Weather satellite photo courtesy of NOAA.
Welcome 2021. The millennium is now old enough to legally purchase and consume alcohol. I hope it heeds the Roman comic Plautus’ view that, “moderation in all things is the best policy.” I’m taking a Goldilocks approach to the new year and will avoid things too hot or too cold. We’ve had enough of too hard or too soft views on government and health care. It might seem that the calendar has outrun 2020 but it’s doubtful that our collective vision is as blurry as it was a year ago. It’s clear to see that an abundance of hope is always accompanied by a profusion of fear.
I was one of the few social science teachers in the 70s that was not named Coach. One of the ongoing themes was to help students understand George Santayana’s missive, “those who cannot remember the past are doomed to repeat it.” The kids were quick to inform me that in all of their dozen or so years on Earth they hadn’t done anything except to grow up. They protested the notion that were they doomed by the mistakes of thousands of years of millions of old people. I challenged them to learn from history and avoid the penalty. Forgetting or ignoring important things that happen over time around the world doesn’t mean the consequences will brighten the present and may well blight the future. These young people were on the cusp of changing the world for better and worse, and as we saw over time, for good. The goal of my rift was to get them to read their textbooks, newspapers, and anything they chose past the written driver’s exam. I was that teacher who believed Descartes nailed it when he mused, “reading good books is like conversations with the finest minds of the past.” I fervently believed that youth write the future page by page over their lifetimes.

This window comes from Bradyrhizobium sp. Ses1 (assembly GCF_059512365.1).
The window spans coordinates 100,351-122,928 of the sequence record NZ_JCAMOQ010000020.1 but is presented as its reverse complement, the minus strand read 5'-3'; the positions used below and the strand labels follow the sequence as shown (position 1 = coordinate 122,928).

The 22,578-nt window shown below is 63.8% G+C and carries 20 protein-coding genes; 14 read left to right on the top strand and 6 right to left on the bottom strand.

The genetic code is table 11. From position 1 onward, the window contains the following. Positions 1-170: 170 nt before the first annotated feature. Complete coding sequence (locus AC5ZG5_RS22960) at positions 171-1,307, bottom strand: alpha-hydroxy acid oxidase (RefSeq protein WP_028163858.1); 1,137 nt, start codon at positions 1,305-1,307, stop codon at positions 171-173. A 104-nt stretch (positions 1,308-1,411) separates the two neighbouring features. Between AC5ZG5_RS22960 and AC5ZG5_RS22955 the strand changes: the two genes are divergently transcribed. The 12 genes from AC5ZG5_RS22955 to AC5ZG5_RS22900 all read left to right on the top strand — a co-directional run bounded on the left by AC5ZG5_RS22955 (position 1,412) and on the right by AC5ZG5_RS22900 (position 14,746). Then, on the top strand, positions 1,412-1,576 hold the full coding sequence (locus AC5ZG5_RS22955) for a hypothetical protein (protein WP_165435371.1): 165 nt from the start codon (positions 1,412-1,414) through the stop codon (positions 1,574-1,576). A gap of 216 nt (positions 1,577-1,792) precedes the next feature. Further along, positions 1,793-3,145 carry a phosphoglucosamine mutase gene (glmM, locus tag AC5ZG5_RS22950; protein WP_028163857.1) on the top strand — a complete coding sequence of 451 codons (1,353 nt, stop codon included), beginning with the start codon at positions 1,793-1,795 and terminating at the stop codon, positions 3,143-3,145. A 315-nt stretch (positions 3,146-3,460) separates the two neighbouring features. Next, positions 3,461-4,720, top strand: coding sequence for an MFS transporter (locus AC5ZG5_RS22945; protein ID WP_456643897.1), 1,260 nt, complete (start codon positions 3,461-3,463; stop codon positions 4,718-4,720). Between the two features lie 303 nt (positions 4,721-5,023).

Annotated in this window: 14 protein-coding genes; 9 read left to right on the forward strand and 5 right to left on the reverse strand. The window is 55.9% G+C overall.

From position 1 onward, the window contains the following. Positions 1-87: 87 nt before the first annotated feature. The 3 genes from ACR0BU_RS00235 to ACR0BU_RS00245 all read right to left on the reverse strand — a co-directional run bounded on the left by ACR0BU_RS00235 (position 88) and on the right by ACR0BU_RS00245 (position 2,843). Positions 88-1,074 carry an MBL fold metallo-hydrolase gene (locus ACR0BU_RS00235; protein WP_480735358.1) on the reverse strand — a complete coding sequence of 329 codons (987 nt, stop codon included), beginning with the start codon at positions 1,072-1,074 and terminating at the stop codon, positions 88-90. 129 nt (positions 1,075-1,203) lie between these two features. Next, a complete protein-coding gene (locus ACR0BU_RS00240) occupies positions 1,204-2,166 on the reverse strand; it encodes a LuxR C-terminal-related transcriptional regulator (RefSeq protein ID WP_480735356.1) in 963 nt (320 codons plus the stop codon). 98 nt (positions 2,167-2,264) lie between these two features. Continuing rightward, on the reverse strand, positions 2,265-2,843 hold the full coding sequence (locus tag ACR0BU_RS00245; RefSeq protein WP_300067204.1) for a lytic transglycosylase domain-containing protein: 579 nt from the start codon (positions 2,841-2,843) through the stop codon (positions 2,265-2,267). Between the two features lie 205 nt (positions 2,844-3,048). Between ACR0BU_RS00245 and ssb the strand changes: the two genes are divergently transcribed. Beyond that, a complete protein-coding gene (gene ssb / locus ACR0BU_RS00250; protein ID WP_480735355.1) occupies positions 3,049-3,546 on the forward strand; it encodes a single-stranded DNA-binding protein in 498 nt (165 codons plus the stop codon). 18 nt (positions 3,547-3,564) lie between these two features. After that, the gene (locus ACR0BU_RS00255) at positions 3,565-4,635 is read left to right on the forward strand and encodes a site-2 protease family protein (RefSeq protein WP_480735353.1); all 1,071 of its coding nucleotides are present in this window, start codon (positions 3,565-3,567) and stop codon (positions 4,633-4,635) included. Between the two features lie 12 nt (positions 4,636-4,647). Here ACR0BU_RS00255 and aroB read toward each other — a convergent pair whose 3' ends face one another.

Those high school students are now in their 60s. I’m in contact with two of them. Leslie retired very young as a genetic engineer and sailed the Pacific for decades. Jessica retired from the business world and moved back home to her farming community. The three of us have reached an age that’s partially defined by crisis competence. We’ve lived long enough to recognize the destructive power of a creeping crisis; a situation foreshadowed by a series of events that decision makers don’t view as part of a pattern. Mostly, our personal creeping crises are the consequence of believing our bodies last forever even if we don’t heed our physician’s advice eat, drink, and exercise in moderation. That’s somewhat challenging in the midst of a sudden, universal crisis such as the Covid 19 pandemic where we’re more isolated and closer to the kitchen.
It’s tempting drive through the year without looking back. Fact is, in order to drive safely, you’ve got to check the rear view mirror. People can’t see exactly what’s behind as the mirror warns, “Objects May Be Closer Than They Appear”. A photo taken 22,200 miles above the earth foreshadows the effects of rapid climate changes. The smoke of millions of burning trees, ignited by a record heat wave in the Pacific northwest, sailed the jet stream and dimmed the sun above New England. Global smoke shadows beckon a strange new world. Being crisis competent means knowing that the damage done will get worse the longer it’s ignored. Blacking out the lessons of ’20 will bring forth a wicked hangover for ’21.
Obsessing on what’s behind when the vehicle is in Drive could cause your headlights to merge with someone else’s brake lights. Read the signs and pay attention to what you see while remembering what you’ve learned. Have confidence that having survived a challenging year you’ve grown enough competence to survive and thrive this new year. Think first decide next. Let hope tip the scales towards optimism.
Wash your hands and raise a glass to ’21.